Omaha native and University of Nebraska–Lincoln senior Luke Pavel transferred to Nebraska from a small college to complete a degree in advertising and public relations. Pavel, looking for a way to expand his skill set, added a business minor to round out his experience. Once he started taking classes, he opted to add a business minor after talking to his academic advisor. The business minor for non-business majors, offered by the College of Business, is open to all students at Nebraska. The 18-credit-hour minor provides a critical overview in areas such as accounting, business law, economics, finance, marketing and management.
“Business is part of our lives, and by adding this minor I feel like I can be prepared to use the skills I learn in advertising and public relations and combine that with business skills, having the ability to apply it to a wide range of things,” Pavel said.
In addition to the business minor, the College of Business recently expanded its minor offerings to include business analytics, entrepreneurship, global leadership, law and business, and Clifton Builders management. The variety of new minors offers students a way to incorporate business basics and skills into any program of study.
“It’s my dream to attend law school, and when the opportunity arose to gain a law and business minor, I could not let it pass by. My first class focuses on the common law, and we are learning about how laws work and how attorneys interpret the laws for their cases. This minor will give me a background that other aspiring attorneys would not otherwise gain before law school,” said Elaina Bailey, a junior management major from Lee’s Summit, Missouri.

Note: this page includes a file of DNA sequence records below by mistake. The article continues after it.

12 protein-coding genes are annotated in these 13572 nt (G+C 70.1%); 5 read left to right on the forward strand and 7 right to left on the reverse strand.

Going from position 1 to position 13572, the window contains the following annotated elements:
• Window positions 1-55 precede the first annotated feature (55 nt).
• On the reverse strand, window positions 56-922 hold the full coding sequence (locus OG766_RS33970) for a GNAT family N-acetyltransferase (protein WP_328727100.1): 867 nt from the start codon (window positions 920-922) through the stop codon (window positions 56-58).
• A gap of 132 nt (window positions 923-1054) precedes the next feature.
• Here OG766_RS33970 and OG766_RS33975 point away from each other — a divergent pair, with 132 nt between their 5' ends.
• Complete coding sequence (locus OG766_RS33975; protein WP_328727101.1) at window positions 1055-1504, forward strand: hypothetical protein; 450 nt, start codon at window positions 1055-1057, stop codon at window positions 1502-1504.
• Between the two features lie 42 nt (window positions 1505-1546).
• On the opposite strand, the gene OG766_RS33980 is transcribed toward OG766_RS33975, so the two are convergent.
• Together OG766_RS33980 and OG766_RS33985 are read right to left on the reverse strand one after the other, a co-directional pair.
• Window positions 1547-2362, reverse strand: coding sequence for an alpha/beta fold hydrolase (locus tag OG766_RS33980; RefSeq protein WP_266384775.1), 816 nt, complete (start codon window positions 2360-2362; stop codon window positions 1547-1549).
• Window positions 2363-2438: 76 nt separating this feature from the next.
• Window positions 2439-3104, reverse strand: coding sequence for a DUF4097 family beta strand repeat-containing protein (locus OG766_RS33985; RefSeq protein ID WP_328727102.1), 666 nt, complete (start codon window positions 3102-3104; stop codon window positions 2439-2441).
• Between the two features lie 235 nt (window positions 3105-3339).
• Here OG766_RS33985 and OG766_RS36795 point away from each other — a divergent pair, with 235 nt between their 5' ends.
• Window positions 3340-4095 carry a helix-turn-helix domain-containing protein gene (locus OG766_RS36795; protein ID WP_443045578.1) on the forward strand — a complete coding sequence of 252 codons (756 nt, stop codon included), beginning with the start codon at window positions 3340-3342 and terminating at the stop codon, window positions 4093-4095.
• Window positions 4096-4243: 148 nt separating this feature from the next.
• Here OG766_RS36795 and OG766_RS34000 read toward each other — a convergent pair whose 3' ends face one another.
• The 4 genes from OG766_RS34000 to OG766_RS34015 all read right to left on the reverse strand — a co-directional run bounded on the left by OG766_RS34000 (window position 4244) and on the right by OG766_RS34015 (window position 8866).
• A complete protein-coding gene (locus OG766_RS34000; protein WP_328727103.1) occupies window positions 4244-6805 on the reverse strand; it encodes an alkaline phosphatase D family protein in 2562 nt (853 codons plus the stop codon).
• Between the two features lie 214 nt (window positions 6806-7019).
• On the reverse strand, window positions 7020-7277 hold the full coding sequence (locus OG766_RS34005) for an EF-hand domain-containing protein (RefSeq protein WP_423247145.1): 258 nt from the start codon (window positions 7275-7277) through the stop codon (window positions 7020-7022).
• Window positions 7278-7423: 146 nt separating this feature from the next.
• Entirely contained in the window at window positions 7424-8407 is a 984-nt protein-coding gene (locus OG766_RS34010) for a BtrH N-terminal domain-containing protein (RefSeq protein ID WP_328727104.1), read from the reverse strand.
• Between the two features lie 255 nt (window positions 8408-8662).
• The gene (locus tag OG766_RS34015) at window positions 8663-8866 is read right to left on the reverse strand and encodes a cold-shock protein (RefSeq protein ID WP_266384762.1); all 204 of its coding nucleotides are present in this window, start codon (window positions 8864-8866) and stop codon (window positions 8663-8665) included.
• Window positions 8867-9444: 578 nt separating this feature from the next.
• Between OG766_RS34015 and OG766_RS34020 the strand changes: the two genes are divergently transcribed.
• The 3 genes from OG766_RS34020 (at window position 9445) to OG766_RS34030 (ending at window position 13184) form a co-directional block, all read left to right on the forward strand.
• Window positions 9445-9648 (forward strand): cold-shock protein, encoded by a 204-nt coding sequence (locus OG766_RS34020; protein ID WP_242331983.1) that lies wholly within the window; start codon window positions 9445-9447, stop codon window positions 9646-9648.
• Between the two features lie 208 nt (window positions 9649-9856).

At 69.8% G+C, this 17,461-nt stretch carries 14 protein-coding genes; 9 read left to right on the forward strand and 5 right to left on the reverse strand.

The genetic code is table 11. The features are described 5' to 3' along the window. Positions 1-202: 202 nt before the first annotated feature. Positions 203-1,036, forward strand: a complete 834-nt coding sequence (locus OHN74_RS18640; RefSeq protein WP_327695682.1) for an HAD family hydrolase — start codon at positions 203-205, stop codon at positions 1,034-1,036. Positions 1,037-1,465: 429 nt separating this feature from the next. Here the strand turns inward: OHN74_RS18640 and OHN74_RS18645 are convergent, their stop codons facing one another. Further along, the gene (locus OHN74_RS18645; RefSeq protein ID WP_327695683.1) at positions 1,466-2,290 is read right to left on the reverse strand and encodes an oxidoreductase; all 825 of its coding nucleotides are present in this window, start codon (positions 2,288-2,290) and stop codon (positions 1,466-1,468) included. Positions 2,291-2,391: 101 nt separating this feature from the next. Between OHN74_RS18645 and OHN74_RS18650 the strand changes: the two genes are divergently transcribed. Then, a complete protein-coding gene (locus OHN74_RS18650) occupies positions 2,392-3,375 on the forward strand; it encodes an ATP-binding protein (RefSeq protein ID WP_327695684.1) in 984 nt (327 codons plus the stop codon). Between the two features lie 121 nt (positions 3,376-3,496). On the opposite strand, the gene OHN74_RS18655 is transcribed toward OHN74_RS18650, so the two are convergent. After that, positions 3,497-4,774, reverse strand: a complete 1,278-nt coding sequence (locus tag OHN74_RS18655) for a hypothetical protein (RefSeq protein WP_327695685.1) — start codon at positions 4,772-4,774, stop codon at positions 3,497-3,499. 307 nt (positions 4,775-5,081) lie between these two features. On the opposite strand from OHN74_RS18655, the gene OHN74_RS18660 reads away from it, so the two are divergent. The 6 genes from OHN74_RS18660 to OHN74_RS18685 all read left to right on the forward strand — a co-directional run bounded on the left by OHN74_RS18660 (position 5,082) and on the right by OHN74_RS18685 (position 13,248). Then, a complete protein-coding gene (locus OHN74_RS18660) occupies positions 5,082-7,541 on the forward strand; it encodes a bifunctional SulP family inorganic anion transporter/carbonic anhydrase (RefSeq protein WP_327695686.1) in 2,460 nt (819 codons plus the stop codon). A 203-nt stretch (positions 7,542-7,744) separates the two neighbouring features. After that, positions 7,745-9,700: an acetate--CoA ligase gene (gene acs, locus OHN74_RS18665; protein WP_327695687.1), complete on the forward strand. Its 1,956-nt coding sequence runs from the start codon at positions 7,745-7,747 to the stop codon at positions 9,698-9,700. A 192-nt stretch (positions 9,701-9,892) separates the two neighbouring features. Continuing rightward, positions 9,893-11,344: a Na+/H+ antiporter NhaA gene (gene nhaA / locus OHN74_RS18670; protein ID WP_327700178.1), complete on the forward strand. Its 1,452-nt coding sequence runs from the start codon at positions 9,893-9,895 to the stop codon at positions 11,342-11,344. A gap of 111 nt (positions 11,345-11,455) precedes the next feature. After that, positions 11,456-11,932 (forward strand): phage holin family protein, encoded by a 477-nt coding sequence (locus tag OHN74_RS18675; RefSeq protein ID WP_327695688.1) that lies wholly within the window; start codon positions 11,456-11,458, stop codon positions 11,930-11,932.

By joining forces with the Nebraska College of Law, Nebraska Business offers the collaborative law and business minor that builds students’ familiarity with legal concepts for jobs that do not require a juris doctorate but require some knowledge of the law. Its four courses are taught by five Nebraska Law faculty, including former Chancellor Harvey Perlman.
“Position descriptions for non-attorney jobs listing legal knowledge as a qualification have dramatically increased, with national job sites like Indeed.com currently showing more than 80,000 listings,” said Dr. Donna Dudney, associate dean of undergraduate curriculum and programs and associate professor of finance. “We see the minor being a natural fit for business majors, but non-business majors can also benefit from legal knowledge. For example, an understanding of EPA regulations and compliance would complement a degree in environmental studies.”
Students can also develop sought-after skills in business analytics with the 12-credit-hour minor. Students build a solid technical foundation in data analysis and model-driven management decision-making skills.
“One of my biggest takeaways so far in my coursework is the importance of Excel proficiency. This minor has helped me build practical skills required in my future career as well as see its practical applications in the real world with the growth of big data,” said Tina Blaser, a junior accounting major from Bloomington, Illinois.
The 18-credit-hour entrepreneurship minor teaches students how to create successful businesses based on the expertise developed in their majors. With the 12-credit-hour global leadership minor, students learn to identify global opportunities and gain experience in real projects while studying abroad. The Clifton Builders management minor is offered to students selected for the Clifton Builders program, a three-year, cohort-based program that develops entrepreneurship and leadership skills. Applications for the 2019-20 Clifton Builders cohort are due February 1.
Students should visit business.unl.edu/businessminor
for more information about each minor. Visit MyRed.unl.edu